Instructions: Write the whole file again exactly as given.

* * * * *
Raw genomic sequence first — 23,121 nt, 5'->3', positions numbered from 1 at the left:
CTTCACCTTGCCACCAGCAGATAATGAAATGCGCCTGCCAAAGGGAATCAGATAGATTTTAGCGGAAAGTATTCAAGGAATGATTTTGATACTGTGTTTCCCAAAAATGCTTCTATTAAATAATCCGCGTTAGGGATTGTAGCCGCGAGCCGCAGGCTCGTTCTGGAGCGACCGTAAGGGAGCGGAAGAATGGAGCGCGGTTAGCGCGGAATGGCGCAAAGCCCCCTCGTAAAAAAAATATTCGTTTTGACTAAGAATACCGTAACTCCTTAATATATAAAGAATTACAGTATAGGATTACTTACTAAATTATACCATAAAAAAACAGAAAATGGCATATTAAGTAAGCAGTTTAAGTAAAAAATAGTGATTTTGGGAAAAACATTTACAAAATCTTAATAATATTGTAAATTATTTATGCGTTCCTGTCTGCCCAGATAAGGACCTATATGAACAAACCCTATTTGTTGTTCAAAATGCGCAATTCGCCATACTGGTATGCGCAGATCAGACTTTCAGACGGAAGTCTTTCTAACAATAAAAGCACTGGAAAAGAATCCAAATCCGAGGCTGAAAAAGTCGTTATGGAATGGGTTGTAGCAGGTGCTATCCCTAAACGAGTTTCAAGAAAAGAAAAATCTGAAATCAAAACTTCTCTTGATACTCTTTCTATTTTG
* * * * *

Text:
Raw genomic sequence first — 23,121 nt, 5'->3', positions numbered from 1 at the left:
CTTCACCTTGCCACCAGCAGATAATGAAATGCGCCTGCCAAAGGGAATCAGATAGATTTTAGCGGAAAGTATTCAAGGAATGATTTTGATACTGTGTTTCCCAAAAATGCTTCTATTAAATAATCCGCGTTAGGGATTGTAGCCGCGAGCCGCAGGCTCGTTCTGGAGCGACCGTAAGGGAGCGGAAGAATGGAGCGCGGTTAGCGCGGAATGGCGCAAAGCCCCCTCGTAAAAAAAATATTCGTTTTGACTAAGAATACCGTAACTCCTTAATATATAAAGAATTACAGTATAGGATTACTTACTAAATTATACCATAAAAAAACAGAAAATGGCATATTAAGTAAGCAGTTTAAGTAAAAAATAGTGATTTTGGGAAAAACATTTACAAAATCTTAATAATATTGTAAATTATTTATGCGTTCCTGTCTGCCCAGATAAGGACCTATATGAACAAACCCTATTTGTTGTTCAAAATGCGCAATTCGCCATACTGGTATGCGCAGATCAGACTTTCAGACGGAAGTCTTTCTAACAATAAAAGCACTGGAAAAGAATCCAAATCCGAGGCTGAAAAAGTCGTTATGGAATGGGTTGTAGCAGGTGCTATCCCTAAACGAGTTTCAAGAAAAGAAAAATCTGAAATCAAAACTTCTCTTGATACTCTTTCTATTTTG